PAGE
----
In 1914, the first air-conditioning device was installed in a private house. However, its size, similar to that of an early computer, meant it took up too much space to come into widespread use, and later models, such as the Weathermaker, which Carrier brought out in the 1920s, cost too much for most people. Cooling for human comfort, rather than industrial need, really took off when three air conditioners were installed in the J.L. Hudson Department Store in Detroit, Michigan. People crowded into the shop to experience the new invention. The fashion spread from department stores to cinemas, whose income rose steeply as a result of the comfort they provided.
To start with, money-conscious employers regarded air conditioning as a luxury. They considered that if they were paying people to work, they should not be paying for them to be comfortable as well. So in the 1940s and ’50s, the industry started putting out a different message about its product: according to their research, installing air conditioning increased productivity amongst employees. They found that typists increased their output by 24% when transferred from a regular office to a cooled one. Another study into office working conditions, which was carried out in the late ’50s, showed that the majority of companies cited air conditioning as the single most important contributor to efficiency in offices.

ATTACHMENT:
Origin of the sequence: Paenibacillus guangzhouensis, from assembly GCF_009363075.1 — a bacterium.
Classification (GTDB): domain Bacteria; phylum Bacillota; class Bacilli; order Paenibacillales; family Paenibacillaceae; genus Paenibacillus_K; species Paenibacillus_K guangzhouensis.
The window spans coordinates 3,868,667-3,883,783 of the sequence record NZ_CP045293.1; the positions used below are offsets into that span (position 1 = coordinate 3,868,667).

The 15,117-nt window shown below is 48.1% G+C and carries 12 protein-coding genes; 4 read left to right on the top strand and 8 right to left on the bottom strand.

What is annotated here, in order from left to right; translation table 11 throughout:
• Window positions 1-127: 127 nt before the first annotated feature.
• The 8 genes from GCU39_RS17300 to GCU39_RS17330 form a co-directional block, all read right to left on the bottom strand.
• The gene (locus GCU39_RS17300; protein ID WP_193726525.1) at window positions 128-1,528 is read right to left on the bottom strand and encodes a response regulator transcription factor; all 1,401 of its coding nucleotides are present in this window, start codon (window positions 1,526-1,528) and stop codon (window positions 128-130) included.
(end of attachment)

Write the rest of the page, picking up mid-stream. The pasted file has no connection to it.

However, air conditioning has its critics. Jed Brown, an environmentalist, complains that air conditioning is a factor in global warming. Unfortunately, he adds, because air conditioning leads to higher temperatures, people have to use it even more. However, he admits that it provides a healthier environment for many people in the heat of summer.
1. When Willis Carrier invented air conditioning, his aim was to
A. make workers feel cooler.
B. produce more attractive paper.
C. set up a new business.
D. solve problems in a factory.
2. Home air conditioners were not popular at first because they were
A. too big and expensive.
B. not considered necessary.
C. too inefficient.
D. complicated to use.
3. Employers refused to put air conditioning in workplaces at first because they
A. could not afford to pay for it.
B. thought it was more suitable for cinemas.
C. did not want to spend money improving working conditions.
D. thought people would not work so hard in comfortable conditions.
4. What was the purpose of the research done in the 1940s and ’50s?
A. to make office workers produce more
B. to compare different types of air conditioner
C. to persuade businesses to buy air conditioners
D. to encourage employees to change offices
5. What does Jed Brown say about air conditioning?
A. In future, everyone will need it.
B. Turning it off will not reduce global warming.
C. It can seriously damage people’s health.
D. It is good for people, but bad for the environment.
4. Bài tập 4
THE POMPIDOU CENTRE
More than three decades after it was built, the Pompidou Centre in Paris has survived its moment at the edge of architectural fashion and proved itself to be one of the most remarkable buildings of the 20th century.